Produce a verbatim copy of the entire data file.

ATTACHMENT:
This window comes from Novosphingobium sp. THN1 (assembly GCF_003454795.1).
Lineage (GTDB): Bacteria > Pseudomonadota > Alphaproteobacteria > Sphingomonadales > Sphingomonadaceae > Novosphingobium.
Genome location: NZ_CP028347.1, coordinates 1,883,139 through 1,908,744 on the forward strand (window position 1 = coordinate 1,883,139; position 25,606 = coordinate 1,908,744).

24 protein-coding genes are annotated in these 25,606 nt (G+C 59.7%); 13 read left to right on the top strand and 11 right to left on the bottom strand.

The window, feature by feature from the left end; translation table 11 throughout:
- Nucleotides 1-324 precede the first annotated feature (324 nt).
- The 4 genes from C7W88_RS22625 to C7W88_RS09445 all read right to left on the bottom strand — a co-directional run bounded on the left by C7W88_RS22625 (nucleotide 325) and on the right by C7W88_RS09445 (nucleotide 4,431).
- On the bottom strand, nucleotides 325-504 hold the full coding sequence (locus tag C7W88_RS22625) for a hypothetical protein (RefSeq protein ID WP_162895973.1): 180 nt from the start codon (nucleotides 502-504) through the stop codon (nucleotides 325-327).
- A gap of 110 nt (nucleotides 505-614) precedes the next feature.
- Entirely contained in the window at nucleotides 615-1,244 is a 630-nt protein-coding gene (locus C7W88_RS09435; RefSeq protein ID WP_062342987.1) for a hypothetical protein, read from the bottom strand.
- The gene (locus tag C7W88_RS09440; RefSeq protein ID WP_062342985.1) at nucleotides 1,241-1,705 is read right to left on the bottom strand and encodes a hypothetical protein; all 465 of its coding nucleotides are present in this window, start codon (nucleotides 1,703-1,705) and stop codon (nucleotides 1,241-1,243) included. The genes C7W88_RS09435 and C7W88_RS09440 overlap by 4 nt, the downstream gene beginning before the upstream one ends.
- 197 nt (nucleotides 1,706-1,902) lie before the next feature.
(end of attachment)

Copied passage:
This window comes from Novosphingobium sp. THN1 (assembly GCF_003454795.1).
Lineage (GTDB): Bacteria > Pseudomonadota > Alphaproteobacteria > Sphingomonadales > Sphingomonadaceae > Novosphingobium.
Genome location: NZ_CP028347.1, coordinates 1,883,139 through 1,908,744 on the forward strand (window position 1 = coordinate 1,883,139; position 25,606 = coordinate 1,908,744).

24 protein-coding genes are annotated in these 25,606 nt (G+C 59.7%); 13 read left to right on the top strand and 11 right to left on the bottom strand.

The window, feature by feature from the left end; translation table 11 throughout:
- Nucleotides 1-324 precede the first annotated feature (324 nt).
- The 4 genes from C7W88_RS22625 to C7W88_RS09445 all read right to left on the bottom strand — a co-directional run bounded on the left by C7W88_RS22625 (nucleotide 325) and on the right by C7W88_RS09445 (nucleotide 4,431).
- On the bottom strand, nucleotides 325-504 hold the full coding sequence (locus tag C7W88_RS22625) for a hypothetical protein (RefSeq protein ID WP_162895973.1): 180 nt from the start codon (nucleotides 502-504) through the stop codon (nucleotides 325-327).
- A gap of 110 nt (nucleotides 505-614) precedes the next feature.
- Entirely contained in the window at nucleotides 615-1,244 is a 630-nt protein-coding gene (locus C7W88_RS09435; RefSeq protein ID WP_062342987.1) for a hypothetical protein, read from the bottom strand.
- The gene (locus tag C7W88_RS09440; RefSeq protein ID WP_062342985.1) at nucleotides 1,241-1,705 is read right to left on the bottom strand and encodes a hypothetical protein; all 465 of its coding nucleotides are present in this window, start codon (nucleotides 1,703-1,705) and stop codon (nucleotides 1,241-1,243) included. The genes C7W88_RS09435 and C7W88_RS09440 overlap by 4 nt, the downstream gene beginning before the upstream one ends.
- 197 nt (nucleotides 1,706-1,902) lie before the next feature.